As a self-described grammar “Nazi”, it seems a little odd that a repetitive misspelling led me to where I am today. Okay, it wasn’t really a misspelling, but more of a typo. A typo that proved to not be merely a random error, but somewhat of a epiphany… and a prophesy of sorts.

In the summer of 2009 I was in my fifth year of working at Tranter in Wichita Falls. I loved that job. I was good at that job. I was laid off from that job.

But I didn’t take it personally. The “political unrest” within the company was aggravating and the tension-filled workplace was annoying, so being gone from there lifted a weight from me.

As I shared the news of my newly found unemployment, friends responded with, “Oh, I’m so sorry.” And what I meant to type in response was how much of a relief it was. Relief. R-E-L-I-E-F. As in, I felt RELIEVED.

But my 80-words-per-minute typing fingers kept tapping out “relife.”


“Oops! Sorry! I mean RELIEF,” I would quickly follow-up with. Haha. Funny.

But it kept happening. And I started paying attention.

“Oh yeah,” I thought to myself, “New job. New boss. New coworkers. New life.”

Soon I realized it was much more literal than that.

Since being laid off I have had the opportunity to do more than I ever thought possible, especially in a relatively short – and fast – five and a half years. Some were small things, some were big things, some of the somethings were in between. But honestly, so many were things I either wouldn’t have had the time and/or energy, or devotion, to do in my busy 8:00am-5:00pm (more like 7:00am-8:00pm) middle-management job.

I’ve been able to do more for my family - a LOT more – reducing our stress by not having to cram so much into each day. We added beautiful twin granddaughters to our family and I got be babysit them weekly. I got in the best shape I had been in since my 20s. I raised baby calves. I worked part-time. I trained for, and ran, my first half marathon. I ran numerous 5Ks and obstacle course races. I took an Emergency Medical Responder course. I certified as a lifeguard, twice. I worked five summers as a lifeguard (three of those summers I also served as pool manager). I took a class to become a certified Zumba instructor, and led Zumba classes. I even led Zumba a few times at the Archer County Relay for Life. I took an intense, time-consuming 3-month Emergency Medical Technician (EMT-Basic) class, followed by a month filled with ambulance and hospital clinical rotations, then passed the National Registry. I served on my church’s medical team.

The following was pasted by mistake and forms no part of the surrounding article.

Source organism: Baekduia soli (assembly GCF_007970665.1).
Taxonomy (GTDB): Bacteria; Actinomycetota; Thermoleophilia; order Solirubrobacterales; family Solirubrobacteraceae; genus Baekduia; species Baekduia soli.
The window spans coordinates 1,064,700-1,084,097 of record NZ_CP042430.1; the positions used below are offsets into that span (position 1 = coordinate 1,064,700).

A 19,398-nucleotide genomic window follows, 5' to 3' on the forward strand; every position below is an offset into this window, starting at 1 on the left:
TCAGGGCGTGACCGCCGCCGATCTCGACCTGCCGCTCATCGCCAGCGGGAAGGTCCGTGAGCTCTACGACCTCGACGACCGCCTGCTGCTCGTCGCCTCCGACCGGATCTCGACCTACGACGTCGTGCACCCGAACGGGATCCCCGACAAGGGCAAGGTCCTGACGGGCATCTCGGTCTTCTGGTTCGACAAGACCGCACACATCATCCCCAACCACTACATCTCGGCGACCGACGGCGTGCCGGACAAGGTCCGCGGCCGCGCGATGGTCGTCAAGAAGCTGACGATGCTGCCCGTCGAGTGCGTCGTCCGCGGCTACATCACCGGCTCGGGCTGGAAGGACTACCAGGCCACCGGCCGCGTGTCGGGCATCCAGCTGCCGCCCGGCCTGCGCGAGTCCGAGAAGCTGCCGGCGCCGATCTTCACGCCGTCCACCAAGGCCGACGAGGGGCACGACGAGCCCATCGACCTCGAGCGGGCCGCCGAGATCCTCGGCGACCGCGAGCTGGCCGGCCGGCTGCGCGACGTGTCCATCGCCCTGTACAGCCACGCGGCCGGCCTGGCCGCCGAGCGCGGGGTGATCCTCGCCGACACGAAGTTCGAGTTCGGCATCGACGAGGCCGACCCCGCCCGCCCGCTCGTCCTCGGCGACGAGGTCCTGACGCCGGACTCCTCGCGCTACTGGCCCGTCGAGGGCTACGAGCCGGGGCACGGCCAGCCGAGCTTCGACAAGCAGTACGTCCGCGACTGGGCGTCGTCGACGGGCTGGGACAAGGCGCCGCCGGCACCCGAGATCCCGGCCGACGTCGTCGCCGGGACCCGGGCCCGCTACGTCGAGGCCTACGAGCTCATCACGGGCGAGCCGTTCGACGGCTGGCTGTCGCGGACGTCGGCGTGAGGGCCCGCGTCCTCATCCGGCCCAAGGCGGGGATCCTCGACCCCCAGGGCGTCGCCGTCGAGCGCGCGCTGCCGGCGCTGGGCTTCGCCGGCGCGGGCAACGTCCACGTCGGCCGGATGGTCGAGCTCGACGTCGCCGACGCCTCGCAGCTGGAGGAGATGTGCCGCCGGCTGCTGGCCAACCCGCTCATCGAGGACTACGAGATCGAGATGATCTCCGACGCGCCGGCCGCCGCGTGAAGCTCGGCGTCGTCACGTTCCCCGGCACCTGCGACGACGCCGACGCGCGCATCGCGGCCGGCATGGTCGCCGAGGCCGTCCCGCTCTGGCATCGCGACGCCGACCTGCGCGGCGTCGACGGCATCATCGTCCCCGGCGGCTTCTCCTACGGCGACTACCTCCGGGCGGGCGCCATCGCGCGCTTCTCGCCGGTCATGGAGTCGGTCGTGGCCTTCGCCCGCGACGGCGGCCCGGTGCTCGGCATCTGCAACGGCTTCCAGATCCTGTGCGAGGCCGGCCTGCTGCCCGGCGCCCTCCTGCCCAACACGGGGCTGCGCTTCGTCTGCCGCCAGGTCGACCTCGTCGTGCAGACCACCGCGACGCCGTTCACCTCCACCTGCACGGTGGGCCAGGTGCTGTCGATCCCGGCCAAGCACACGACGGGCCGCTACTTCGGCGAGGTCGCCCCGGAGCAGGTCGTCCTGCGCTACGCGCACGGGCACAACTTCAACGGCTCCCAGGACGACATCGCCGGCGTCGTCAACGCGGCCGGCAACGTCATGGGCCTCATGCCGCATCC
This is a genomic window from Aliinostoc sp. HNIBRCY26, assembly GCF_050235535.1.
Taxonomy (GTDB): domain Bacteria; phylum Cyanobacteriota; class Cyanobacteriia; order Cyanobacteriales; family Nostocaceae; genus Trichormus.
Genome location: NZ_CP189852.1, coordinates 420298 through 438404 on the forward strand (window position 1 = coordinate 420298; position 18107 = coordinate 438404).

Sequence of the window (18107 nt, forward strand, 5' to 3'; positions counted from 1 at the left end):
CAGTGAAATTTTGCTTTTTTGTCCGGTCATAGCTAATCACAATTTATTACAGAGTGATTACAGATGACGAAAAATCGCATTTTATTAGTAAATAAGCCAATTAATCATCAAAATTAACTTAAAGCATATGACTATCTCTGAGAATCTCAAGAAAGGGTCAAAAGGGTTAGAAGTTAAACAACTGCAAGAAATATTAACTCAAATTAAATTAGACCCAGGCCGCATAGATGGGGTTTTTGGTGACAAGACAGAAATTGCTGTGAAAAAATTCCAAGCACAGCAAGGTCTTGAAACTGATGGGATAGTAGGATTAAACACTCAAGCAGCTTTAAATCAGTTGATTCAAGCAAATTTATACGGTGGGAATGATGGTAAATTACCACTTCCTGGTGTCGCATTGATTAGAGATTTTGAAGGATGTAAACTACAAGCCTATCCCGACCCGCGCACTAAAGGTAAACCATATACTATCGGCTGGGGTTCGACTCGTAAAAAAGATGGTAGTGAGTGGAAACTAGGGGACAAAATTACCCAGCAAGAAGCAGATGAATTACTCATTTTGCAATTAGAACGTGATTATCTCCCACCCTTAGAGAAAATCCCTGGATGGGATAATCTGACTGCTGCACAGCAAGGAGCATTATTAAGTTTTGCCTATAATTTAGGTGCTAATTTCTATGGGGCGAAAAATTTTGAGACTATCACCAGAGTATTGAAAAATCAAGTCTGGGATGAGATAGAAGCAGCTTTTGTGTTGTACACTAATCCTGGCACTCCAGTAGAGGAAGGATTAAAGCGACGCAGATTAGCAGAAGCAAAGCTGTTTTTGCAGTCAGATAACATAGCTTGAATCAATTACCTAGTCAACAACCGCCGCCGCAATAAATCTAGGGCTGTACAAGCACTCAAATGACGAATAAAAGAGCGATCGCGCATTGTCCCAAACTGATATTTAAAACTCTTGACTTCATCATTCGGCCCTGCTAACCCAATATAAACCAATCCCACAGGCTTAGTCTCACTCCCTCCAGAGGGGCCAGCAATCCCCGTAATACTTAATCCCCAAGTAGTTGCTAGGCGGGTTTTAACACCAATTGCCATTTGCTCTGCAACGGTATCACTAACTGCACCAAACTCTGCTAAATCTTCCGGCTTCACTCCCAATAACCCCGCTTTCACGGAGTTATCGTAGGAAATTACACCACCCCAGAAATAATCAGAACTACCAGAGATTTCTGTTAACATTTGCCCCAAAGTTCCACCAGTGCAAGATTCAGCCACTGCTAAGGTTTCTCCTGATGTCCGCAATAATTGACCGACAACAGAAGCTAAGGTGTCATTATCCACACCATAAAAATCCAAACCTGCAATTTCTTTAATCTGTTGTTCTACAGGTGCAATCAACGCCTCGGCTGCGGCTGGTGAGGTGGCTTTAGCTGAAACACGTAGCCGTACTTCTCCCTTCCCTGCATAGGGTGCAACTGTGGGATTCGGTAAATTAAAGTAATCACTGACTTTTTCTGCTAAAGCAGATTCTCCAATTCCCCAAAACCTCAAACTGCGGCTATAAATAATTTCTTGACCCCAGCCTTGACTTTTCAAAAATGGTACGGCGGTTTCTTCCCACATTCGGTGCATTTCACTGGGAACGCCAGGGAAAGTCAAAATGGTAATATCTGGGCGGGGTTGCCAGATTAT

I took an 8-week sign language class, a couple of painting classes, and worked part-time as a medical assistant. I was asked to be a guest speaker at a school several times, and I even painted the walls of a local business. I volunteered for different organizations, helped a friend move, did photography, babysat, house-sat, dog sat, and even “cattle-sat.” I organized a group of friends to meet and support different charitable organizations, prepared for and rode in my first Hotter-n-Hell (riding 50 miles on only a few weeks of training), joined a writer’s group, went to two writer’s conferences and got to be a guest at the last University of North Texas-sponsored Archer City Writer’s Workshop, and met several great writers including Jim Black, Larry McMurtry and George Getschow, and many others.

For the last three years I have been blessed with the opportunity to do something I love (WRITE) while working for two people I admire and adore. Barbara and Jerry Phillips have given me the opportunity to tell the stories of many incredible people of Archer County.

Looking back to the realization of this “relife” in 2009 when I was laid off, I could have viewed it as the end of the world. In reality, it wasn’t the end, it was merely the end of the world as I knew it. I chose not to let circumstance beat me down, but used it to propel me into a “relife,” filled with new experiences and opportunities to grow, to learn, and to live bigger than I ever imagined.

But there’s always a flip side to every coin, and “relife” is now taking me away from my weekly post at the Archer County News and leading me on to new adventures. But don’t worry, my lifelong love of writing will keep me close. I’ll still have a byline from time to time, and maybe someday a few of the books you will buy will have my name on the cover.

May God Bless you with amazing “relifes” of your own.

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